School Officials Can Be Held Liable for Failing to Protect Special Education Students from Bullying

Article excerpt

Bullying in schools is increasingly recognized as a significant problem, with students enrolled in special education programs particularly vulnerable to this bullying. The United States District Court of Connecticut ruled that when school officials fail to take adequate steps to protect such students from bullying they may be sued for the harm resulting from this bullying.

A boy enrolled in a Connecticut middle school had been diagnosed with a learning disability and enrolled at various times in a special education program. It was alleged that fellow students bullied, harassed, and threatened the boy as a result of his disability, that this caused him to miss thirty-seven days of school in the sixth grade, that the situation became worse the next year when a student who had assaulted his mother the year before was seated behind him in class, that the boy again became excessively absent from school as this student and others bullied, punched, and attacked him, that school officials failed to redress these problems despite his mother's complaints, and that shortly thereafter the boy committed suicide.

The mother sued the local Board of Education, the Superintendent of Schools, the school's Vice Principal, and the school's Guidance Counselor. Prior to trial, the defendants argued that even assuming that all the facts the mother asserted were true, the law did not provide a basis for her lawsuit.

The court, however, ruled that existing law does provide a number of bases for such a lawsuit. For example, a violation of the Due Process Clause of the Fourteenth Amendment may have occurred. The court noted that the United States Supreme Court in DeShaney v.

Winnebago County Dep't of Soc. Servs., 489 U.S. 189 (1999), held that a state does not have an affirmative constitutional obligation to protect its citizens unless the individual was at the time in the custody of the state or was exposed to danger created by the state.

The court concluded, nevertheless, that school officials could be held liable under the Fourteenth Amendment if they knew about the bullying situation and failed to act in response to the situation. For example, if one of them had knowingly placed her son in a class with a student who was a known threat to him and then refused to move him despite the mother's request, combined with a failure to provide him with the special education services to which he is entitled under federal law, then a Fourteenth Amendment violation could be established. The court held that it is sufficient to show that school officials failed to act and had assisted in some way in creating or increasing the danger to the victim.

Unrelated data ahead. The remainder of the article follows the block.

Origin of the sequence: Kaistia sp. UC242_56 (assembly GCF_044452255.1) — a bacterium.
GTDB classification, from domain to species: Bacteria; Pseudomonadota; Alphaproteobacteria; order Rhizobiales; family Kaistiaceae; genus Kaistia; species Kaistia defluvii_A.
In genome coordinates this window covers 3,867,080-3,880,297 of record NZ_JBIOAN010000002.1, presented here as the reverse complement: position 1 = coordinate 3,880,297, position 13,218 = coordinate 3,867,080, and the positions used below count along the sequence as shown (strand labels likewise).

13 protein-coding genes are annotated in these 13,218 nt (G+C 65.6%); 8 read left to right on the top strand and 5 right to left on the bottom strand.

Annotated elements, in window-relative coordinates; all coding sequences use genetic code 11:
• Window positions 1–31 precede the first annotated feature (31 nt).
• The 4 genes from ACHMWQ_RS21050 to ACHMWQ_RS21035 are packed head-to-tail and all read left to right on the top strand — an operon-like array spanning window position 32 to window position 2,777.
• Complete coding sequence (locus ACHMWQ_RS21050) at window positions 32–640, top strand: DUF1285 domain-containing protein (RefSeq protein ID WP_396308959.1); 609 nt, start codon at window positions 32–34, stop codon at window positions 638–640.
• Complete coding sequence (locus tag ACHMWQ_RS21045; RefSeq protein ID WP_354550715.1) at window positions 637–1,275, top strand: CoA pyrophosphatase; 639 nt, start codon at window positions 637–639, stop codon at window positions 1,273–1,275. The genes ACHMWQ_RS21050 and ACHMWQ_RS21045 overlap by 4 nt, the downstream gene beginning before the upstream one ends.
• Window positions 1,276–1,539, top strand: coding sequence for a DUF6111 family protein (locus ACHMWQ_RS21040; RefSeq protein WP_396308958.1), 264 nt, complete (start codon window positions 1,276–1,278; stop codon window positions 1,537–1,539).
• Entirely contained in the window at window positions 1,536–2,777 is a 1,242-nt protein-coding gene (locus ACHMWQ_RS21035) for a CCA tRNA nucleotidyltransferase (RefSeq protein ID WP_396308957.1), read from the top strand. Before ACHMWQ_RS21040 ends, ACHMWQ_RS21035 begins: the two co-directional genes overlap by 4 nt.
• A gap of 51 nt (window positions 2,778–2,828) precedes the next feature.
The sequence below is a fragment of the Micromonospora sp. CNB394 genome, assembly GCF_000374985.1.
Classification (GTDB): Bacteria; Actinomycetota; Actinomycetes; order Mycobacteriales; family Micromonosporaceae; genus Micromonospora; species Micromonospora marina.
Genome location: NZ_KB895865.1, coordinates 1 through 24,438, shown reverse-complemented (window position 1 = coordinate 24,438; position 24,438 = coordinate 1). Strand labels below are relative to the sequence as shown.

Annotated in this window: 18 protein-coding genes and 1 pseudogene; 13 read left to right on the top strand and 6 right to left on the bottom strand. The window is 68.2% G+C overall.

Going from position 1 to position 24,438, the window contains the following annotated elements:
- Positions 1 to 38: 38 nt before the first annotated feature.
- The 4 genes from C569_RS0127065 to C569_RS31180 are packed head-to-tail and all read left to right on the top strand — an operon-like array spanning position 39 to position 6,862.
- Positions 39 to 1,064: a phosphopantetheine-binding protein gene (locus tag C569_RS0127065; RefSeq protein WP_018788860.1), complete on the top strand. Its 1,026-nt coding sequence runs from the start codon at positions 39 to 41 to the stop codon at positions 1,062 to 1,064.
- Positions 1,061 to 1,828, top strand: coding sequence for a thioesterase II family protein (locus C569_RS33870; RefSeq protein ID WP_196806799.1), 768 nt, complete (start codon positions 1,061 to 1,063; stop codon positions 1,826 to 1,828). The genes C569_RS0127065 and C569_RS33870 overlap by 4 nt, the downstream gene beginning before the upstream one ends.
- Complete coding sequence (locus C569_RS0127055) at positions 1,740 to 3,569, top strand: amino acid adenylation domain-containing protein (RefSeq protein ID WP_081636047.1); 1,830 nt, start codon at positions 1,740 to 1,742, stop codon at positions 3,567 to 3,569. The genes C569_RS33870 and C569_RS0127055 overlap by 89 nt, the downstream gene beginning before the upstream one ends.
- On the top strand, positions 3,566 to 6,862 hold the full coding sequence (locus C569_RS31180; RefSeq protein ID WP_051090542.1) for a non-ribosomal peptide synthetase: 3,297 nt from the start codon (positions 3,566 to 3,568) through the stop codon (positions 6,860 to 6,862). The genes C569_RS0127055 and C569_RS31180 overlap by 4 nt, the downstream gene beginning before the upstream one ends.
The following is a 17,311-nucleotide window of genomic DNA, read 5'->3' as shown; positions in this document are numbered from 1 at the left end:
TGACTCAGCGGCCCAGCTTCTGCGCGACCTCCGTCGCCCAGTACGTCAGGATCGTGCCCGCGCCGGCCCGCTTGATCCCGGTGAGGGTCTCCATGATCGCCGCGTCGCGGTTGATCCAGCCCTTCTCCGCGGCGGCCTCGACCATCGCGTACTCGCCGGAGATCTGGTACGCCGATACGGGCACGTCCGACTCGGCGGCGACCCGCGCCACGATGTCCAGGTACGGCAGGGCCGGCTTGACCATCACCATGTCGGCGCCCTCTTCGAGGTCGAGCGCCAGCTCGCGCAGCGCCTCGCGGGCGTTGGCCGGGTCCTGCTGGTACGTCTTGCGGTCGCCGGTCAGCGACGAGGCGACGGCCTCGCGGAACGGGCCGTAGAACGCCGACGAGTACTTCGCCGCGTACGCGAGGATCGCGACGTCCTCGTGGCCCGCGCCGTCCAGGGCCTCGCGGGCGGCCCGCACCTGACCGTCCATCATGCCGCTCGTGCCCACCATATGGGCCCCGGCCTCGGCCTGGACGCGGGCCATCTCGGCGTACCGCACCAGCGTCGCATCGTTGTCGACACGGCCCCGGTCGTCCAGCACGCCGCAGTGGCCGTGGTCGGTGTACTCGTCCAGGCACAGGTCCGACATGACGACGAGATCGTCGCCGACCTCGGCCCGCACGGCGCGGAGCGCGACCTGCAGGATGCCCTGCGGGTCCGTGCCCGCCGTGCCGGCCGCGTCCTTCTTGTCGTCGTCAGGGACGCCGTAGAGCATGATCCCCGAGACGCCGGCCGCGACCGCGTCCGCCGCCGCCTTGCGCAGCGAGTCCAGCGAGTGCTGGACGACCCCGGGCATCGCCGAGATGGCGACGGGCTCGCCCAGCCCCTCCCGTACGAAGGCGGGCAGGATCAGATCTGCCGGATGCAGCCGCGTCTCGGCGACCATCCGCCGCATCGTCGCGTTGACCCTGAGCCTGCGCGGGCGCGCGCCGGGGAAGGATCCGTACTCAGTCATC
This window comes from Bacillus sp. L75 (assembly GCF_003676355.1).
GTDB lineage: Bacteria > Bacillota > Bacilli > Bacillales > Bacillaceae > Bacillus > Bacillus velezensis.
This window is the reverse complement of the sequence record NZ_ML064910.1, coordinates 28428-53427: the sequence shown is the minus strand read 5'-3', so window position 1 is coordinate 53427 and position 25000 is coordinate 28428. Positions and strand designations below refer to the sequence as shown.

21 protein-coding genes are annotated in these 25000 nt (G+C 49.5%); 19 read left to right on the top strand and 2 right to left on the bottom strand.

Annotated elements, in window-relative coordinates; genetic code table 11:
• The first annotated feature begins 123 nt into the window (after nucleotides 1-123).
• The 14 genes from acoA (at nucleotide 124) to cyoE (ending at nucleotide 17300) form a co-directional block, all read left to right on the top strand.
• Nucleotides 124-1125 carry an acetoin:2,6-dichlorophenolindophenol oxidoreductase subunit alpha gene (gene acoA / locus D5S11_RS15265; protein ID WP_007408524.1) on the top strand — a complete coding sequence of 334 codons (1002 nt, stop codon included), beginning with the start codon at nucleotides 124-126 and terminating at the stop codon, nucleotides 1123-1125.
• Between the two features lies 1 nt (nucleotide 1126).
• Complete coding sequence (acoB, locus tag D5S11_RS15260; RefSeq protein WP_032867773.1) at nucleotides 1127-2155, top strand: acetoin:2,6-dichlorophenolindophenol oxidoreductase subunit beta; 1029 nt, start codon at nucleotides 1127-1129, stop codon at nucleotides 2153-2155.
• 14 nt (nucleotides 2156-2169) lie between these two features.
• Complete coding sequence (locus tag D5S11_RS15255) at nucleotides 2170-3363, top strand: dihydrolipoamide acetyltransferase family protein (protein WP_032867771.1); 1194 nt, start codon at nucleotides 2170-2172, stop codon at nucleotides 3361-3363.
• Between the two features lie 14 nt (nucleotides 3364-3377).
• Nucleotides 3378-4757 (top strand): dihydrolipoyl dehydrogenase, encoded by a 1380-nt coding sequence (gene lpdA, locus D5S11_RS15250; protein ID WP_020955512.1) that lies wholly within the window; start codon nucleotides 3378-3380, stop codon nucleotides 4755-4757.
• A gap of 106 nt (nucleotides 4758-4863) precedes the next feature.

The court also ruled that if it could be shown that the boy was intentionally subjected to invidious discrimination based on his disability at the hands of school officials who had not treated him similarly as they treated other individuals without such disabilities, a violation of the Equal Protection Clause of the Constitution could be established.

Other available lawsuits included: (1) a federal constitutional claim that the defendants failed to adequately train and supervise school employees in how to deal appropriately with children with a learning disability and to establish necessary anti-bullying and harassment policies; (2) a claim for damages (albeit not punitive damages) under the federal Rehabilitation Act of 1973 and the Americans with Disabilities Act based on the boy's special education placement and bullying situation; (3) a claim that the defendants conspired to deprive the boy of his federal constitutional rights; and (4) a state law negligence claim that the defendants breached their duty to prevent and protect him from intentional harm, to provide him with a safe and productive learning environment, and to supervise the students or to take steps to prevent the bullying. …